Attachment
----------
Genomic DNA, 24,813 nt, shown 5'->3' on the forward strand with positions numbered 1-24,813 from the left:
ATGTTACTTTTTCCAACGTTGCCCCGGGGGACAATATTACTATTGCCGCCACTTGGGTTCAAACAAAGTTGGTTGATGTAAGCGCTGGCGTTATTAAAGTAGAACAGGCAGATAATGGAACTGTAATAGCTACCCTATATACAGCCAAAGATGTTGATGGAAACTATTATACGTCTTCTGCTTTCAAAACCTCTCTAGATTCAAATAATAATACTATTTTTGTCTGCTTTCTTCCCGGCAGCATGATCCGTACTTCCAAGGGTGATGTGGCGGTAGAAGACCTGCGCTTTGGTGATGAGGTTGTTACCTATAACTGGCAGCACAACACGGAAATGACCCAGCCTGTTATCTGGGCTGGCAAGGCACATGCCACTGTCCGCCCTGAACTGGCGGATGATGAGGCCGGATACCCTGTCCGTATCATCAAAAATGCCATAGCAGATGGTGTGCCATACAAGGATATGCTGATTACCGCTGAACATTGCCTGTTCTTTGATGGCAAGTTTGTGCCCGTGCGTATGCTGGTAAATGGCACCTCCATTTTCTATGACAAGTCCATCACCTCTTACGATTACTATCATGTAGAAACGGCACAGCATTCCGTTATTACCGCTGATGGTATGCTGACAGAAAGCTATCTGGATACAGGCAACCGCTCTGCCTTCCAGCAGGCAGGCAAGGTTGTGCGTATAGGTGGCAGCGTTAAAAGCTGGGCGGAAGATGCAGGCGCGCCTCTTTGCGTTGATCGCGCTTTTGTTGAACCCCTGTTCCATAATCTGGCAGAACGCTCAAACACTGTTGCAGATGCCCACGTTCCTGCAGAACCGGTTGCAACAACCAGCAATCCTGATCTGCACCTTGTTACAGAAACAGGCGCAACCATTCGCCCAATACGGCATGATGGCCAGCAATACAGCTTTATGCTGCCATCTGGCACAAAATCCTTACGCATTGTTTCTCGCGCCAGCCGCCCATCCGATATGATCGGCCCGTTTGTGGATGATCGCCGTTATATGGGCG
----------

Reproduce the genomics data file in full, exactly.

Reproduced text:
Genomic DNA, 24,813 nt, shown 5'->3' on the forward strand with positions numbered 1-24,813 from the left:
ATGTTACTTTTTCCAACGTTGCCCCGGGGGACAATATTACTATTGCCGCCACTTGGGTTCAAACAAAGTTGGTTGATGTAAGCGCTGGCGTTATTAAAGTAGAACAGGCAGATAATGGAACTGTAATAGCTACCCTATATACAGCCAAAGATGTTGATGGAAACTATTATACGTCTTCTGCTTTCAAAACCTCTCTAGATTCAAATAATAATACTATTTTTGTCTGCTTTCTTCCCGGCAGCATGATCCGTACTTCCAAGGGTGATGTGGCGGTAGAAGACCTGCGCTTTGGTGATGAGGTTGTTACCTATAACTGGCAGCACAACACGGAAATGACCCAGCCTGTTATCTGGGCTGGCAAGGCACATGCCACTGTCCGCCCTGAACTGGCGGATGATGAGGCCGGATACCCTGTCCGTATCATCAAAAATGCCATAGCAGATGGTGTGCCATACAAGGATATGCTGATTACCGCTGAACATTGCCTGTTCTTTGATGGCAAGTTTGTGCCCGTGCGTATGCTGGTAAATGGCACCTCCATTTTCTATGACAAGTCCATCACCTCTTACGATTACTATCATGTAGAAACGGCACAGCATTCCGTTATTACCGCTGATGGTATGCTGACAGAAAGCTATCTGGATACAGGCAACCGCTCTGCCTTCCAGCAGGCAGGCAAGGTTGTGCGTATAGGTGGCAGCGTTAAAAGCTGGGCGGAAGATGCAGGCGCGCCTCTTTGCGTTGATCGCGCTTTTGTTGAACCCCTGTTCCATAATCTGGCAGAACGCTCAAACACTGTTGCAGATGCCCACGTTCCTGCAGAACCGGTTGCAACAACCAGCAATCCTGATCTGCACCTTGTTACAGAAACAGGCGCAACCATTCGCCCAATACGGCATGATGGCCAGCAATACAGCTTTATGCTGCCATCTGGCACAAAATCCTTACGCATTGTTTCTCGCGCCAGCCGCCCATCCGATATGATCGGCCCGTTTGTGGATGATCGCCGTTATATGGGCG